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Electric bus movement looks to accelerate; Macron says he has not ruled out using Western troop to help Ukraine stand-up to Russia; two rural Iowa newspapers saved from extinction; BLM announces added protections for sensitive Oregon landscape.

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Speaker Johnson commits to avoiding a government shutdown. Republican Senators call for a trial of Homeland Security Secretary Alejandro Mayorkas. And a Democratic Senator aims to ensure protection for IVF nationwide.

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David meets Goliath in Idaho pesticide conflict, to win over Gen Z voters, candidates are encouraged to support renewable energy and rural America needs help from Congress to continue affordable internet programs.

Public Comment Open on MT Medicaid Expansion Work Requirements

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Monday, July 15, 2019   

HELENA, Mont. – The public has an opportunity to comment on changes to Medicaid expansion that allow Montana to implement work requirements for recipients.

The Montana Legislature agreed this session to allow expansion to continue, but followed states such as Arkansas and Indiana by requiring enrollees to do 80 hours per month of work or community engagement.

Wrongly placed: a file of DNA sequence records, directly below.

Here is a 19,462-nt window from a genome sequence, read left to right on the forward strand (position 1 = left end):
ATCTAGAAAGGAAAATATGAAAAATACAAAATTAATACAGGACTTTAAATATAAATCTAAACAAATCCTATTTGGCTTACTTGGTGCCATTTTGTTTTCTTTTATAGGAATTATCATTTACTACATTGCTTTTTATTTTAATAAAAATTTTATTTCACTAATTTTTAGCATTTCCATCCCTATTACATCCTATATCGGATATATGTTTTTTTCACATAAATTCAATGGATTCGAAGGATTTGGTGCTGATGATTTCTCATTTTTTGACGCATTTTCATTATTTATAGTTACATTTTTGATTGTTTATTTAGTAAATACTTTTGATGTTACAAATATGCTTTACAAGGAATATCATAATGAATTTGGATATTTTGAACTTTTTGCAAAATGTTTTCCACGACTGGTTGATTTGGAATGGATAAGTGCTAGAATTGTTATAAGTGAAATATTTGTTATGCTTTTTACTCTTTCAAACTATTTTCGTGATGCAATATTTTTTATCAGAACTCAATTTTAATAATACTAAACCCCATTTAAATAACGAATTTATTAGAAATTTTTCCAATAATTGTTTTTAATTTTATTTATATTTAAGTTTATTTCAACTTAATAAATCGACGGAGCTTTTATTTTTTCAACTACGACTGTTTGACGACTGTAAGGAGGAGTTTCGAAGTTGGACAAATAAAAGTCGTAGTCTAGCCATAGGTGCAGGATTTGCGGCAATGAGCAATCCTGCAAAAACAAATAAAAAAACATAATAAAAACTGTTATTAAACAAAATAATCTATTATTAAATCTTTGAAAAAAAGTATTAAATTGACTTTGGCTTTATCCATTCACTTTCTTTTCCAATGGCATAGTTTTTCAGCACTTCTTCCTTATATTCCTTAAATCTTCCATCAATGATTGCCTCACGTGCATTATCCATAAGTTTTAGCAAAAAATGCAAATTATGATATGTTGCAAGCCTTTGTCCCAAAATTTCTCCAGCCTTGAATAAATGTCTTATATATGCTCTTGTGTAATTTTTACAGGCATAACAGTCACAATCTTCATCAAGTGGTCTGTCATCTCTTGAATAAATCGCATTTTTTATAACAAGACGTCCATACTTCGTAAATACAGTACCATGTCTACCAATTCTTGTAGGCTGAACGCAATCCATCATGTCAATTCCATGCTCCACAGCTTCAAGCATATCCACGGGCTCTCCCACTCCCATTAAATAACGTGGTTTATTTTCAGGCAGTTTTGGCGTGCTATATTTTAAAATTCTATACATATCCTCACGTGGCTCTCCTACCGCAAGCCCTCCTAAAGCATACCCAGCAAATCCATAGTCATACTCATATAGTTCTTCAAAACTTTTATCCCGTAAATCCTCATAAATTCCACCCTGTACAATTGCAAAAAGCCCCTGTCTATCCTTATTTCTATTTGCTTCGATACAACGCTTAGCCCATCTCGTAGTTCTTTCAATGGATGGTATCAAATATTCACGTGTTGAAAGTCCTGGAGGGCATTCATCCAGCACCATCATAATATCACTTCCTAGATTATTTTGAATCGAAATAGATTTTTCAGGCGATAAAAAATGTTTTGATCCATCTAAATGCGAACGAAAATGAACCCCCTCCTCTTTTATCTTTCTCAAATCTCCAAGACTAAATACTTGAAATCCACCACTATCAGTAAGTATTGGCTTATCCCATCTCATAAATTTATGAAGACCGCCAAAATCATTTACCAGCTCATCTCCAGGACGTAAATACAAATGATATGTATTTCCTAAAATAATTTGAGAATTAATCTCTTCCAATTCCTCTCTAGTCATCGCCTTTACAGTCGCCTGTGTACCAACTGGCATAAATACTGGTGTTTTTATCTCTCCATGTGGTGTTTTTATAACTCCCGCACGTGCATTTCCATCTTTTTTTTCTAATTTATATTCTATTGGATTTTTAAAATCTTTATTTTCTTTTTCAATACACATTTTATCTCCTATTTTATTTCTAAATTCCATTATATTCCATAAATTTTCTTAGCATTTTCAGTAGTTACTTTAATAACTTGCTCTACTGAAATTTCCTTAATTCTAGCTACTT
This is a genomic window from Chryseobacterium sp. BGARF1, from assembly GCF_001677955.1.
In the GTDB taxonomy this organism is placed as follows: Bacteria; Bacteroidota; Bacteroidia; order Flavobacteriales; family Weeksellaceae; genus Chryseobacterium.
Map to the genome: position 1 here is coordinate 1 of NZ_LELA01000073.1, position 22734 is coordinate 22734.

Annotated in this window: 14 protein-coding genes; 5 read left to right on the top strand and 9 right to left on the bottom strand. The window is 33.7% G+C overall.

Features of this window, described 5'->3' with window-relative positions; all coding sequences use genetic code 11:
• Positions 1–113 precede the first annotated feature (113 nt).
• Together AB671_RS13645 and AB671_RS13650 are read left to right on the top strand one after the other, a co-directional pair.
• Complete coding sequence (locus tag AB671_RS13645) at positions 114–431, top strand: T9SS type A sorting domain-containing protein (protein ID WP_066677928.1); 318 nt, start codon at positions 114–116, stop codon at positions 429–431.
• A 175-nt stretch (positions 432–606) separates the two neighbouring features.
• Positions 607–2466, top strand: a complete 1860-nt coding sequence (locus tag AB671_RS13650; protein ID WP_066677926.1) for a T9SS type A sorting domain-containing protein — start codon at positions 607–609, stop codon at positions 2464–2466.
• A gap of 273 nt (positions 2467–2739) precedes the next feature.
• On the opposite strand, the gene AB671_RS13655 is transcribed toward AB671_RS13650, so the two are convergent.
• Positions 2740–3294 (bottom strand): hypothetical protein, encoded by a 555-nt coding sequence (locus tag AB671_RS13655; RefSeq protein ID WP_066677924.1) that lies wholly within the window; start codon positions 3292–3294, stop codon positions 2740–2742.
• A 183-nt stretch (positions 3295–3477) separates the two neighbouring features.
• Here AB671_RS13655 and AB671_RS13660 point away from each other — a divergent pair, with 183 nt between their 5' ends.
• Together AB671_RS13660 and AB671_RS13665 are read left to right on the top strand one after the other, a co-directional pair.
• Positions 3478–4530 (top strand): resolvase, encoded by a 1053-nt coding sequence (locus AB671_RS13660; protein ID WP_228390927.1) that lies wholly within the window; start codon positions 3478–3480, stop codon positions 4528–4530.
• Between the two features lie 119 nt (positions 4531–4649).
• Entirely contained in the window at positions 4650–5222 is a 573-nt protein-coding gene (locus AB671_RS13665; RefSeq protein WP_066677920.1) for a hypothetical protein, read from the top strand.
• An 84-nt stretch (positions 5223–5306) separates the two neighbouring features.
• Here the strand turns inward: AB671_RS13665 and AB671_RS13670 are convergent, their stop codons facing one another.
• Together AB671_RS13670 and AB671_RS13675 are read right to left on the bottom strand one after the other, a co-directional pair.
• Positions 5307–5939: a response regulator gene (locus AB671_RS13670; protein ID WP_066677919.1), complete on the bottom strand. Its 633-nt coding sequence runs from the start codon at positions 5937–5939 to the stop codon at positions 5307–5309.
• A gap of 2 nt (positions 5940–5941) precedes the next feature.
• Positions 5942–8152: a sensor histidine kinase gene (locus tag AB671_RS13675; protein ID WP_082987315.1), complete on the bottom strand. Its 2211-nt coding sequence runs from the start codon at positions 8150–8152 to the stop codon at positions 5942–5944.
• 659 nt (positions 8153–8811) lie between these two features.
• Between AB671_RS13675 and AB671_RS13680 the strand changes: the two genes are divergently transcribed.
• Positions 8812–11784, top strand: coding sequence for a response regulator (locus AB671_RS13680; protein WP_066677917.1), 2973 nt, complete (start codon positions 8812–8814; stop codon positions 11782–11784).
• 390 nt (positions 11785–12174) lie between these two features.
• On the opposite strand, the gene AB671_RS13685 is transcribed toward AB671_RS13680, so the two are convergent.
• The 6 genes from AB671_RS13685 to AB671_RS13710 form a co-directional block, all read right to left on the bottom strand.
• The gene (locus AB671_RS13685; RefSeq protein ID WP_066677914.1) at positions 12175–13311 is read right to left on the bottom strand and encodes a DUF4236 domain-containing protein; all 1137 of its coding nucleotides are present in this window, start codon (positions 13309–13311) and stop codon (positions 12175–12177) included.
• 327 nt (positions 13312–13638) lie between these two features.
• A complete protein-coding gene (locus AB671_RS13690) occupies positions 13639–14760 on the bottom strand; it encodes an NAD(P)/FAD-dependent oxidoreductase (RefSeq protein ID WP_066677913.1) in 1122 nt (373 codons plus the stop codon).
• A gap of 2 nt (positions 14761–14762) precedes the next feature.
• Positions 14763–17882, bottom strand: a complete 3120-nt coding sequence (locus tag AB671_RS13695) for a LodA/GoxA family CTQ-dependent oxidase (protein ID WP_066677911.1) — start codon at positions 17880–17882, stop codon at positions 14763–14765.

That includes approved activities like workforce training, vocational education or volunteering.

The state says the new rule will affect about 8,000 recipients, with about half potentially losing coverage.

But Heather O'Loughlin, co-director of the Montana Budget and Policy Center, notes that's just an estimate.

"We do anticipate that we would see some loss of coverage,” she states. “Precisely how much and who? We don't know at this point until the requirements are fully implemented."

Medicaid expansion, which went into effect in 2016, covers about 96,000 Montanans.

In 2018, the Trump administration allowed states to apply for waivers to implement work requirements. The public can submit comments on this to the state Department of Public Health and Human Services through Aug. 21.

Public hearings on the waiver are scheduled for July 31 in Billings and Aug. 1 in Helena.

Medicaid expansion was hanging in the balance at the beginning of this legislative session and would have ended on June 30 if lawmakers hadn't acted.

While Democrats and Republicans initially disagreed on work requirements, O'Loughlin says a bipartisan group of lawmakers eventually made expansion the main priority.

"A lot of folks said throughout the legislative session, 'This is important to continue Medicaid expansion,’” she relates. “’We have some concerns about these changes, but our hope is that we can mitigate as much harm as possible so that those who truly need health coverage right now are not going to face a loss of coverage.'"

O'Loughlin says it could take six months to a year for the federal government to approve the waiver allowing implementation of work requirements.


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